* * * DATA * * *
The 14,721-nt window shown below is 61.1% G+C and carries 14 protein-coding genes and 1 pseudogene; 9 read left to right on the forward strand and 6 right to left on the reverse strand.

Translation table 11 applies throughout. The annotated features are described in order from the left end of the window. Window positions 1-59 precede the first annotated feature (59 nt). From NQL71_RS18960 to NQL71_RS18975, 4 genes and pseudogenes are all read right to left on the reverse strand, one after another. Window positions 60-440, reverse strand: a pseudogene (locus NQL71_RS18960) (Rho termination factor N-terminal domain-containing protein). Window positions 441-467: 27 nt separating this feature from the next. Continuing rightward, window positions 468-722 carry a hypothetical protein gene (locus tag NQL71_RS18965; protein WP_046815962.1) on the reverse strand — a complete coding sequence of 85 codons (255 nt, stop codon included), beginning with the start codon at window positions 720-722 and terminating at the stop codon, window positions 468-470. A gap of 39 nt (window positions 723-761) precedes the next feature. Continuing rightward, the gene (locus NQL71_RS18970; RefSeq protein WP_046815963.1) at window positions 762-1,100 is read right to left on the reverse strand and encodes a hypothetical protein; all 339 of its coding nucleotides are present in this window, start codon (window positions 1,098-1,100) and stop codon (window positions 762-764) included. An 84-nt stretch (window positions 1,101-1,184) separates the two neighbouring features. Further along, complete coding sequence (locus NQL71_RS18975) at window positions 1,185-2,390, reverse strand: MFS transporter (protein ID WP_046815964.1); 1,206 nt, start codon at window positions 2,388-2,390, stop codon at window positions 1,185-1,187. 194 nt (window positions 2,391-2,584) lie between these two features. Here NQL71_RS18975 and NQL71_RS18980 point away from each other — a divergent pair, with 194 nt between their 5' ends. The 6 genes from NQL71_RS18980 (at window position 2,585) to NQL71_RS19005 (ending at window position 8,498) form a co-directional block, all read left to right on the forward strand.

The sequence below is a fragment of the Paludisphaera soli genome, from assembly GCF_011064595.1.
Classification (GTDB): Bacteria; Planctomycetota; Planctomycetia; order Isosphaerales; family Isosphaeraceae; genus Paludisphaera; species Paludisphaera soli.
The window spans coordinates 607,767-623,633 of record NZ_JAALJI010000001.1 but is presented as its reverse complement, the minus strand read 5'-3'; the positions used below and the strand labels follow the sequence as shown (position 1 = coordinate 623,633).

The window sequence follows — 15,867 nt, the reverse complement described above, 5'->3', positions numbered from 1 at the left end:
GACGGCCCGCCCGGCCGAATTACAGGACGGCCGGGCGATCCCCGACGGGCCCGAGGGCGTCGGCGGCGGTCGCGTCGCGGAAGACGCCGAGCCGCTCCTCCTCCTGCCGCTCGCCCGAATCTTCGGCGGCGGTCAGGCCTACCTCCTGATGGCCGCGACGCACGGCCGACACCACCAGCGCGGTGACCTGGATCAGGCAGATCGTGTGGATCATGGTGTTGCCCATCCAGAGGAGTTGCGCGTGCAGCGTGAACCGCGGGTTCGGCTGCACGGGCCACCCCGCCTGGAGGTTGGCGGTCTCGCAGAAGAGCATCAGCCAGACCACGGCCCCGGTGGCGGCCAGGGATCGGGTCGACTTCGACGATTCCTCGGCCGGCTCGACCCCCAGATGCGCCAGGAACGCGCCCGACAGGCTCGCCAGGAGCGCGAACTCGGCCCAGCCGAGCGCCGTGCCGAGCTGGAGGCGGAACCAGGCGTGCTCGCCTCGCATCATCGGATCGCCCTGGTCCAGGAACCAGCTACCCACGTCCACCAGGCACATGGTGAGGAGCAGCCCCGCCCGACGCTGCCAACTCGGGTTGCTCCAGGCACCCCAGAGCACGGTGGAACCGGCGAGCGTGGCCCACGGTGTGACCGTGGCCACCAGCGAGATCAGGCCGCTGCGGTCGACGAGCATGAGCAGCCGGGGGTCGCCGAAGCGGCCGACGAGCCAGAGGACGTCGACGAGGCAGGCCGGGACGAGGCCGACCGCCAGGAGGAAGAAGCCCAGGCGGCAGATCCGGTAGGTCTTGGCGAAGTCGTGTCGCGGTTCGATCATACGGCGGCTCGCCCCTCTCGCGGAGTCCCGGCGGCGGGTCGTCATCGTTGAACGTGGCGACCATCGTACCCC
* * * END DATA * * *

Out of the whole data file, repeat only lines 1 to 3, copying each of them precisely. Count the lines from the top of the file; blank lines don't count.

The 14,721-nt window shown below is 61.1% G+C and carries 14 protein-coding genes and 1 pseudogene; 9 read left to right on the forward strand and 6 right to left on the reverse strand.

Translation table 11 applies throughout. The annotated features are described in order from the left end of the window. Window positions 1-59 precede the first annotated feature (59 nt). From NQL71_RS18960 to NQL71_RS18975, 4 genes and pseudogenes are all read right to left on the reverse strand, one after another. Window positions 60-440, reverse strand: a pseudogene (locus NQL71_RS18960) (Rho termination factor N-terminal domain-containing protein). Window positions 441-467: 27 nt separating this feature from the next. Continuing rightward, window positions 468-722 carry a hypothetical protein gene (locus tag NQL71_RS18965; protein WP_046815962.1) on the reverse strand — a complete coding sequence of 85 codons (255 nt, stop codon included), beginning with the start codon at window positions 720-722 and terminating at the stop codon, window positions 468-470. A gap of 39 nt (window positions 723-761) precedes the next feature. Continuing rightward, the gene (locus NQL71_RS18970; RefSeq protein WP_046815963.1) at window positions 762-1,100 is read right to left on the reverse strand and encodes a hypothetical protein; all 339 of its coding nucleotides are present in this window, start codon (window positions 1,098-1,100) and stop codon (window positions 762-764) included. An 84-nt stretch (window positions 1,101-1,184) separates the two neighbouring features. Further along, complete coding sequence (locus NQL71_RS18975) at window positions 1,185-2,390, reverse strand: MFS transporter (protein ID WP_046815964.1); 1,206 nt, start codon at window positions 2,388-2,390, stop codon at window positions 1,185-1,187. 194 nt (window positions 2,391-2,584) lie between these two features. Here NQL71_RS18975 and NQL71_RS18980 point away from each other — a divergent pair, with 194 nt between their 5' ends. The 6 genes from NQL71_RS18980 (at window position 2,585) to NQL71_RS19005 (ending at window position 8,498) form a co-directional block, all read left to right on the forward strand.

The sequence below is a fragment of the Paludisphaera soli genome, from assembly GCF_011064595.1.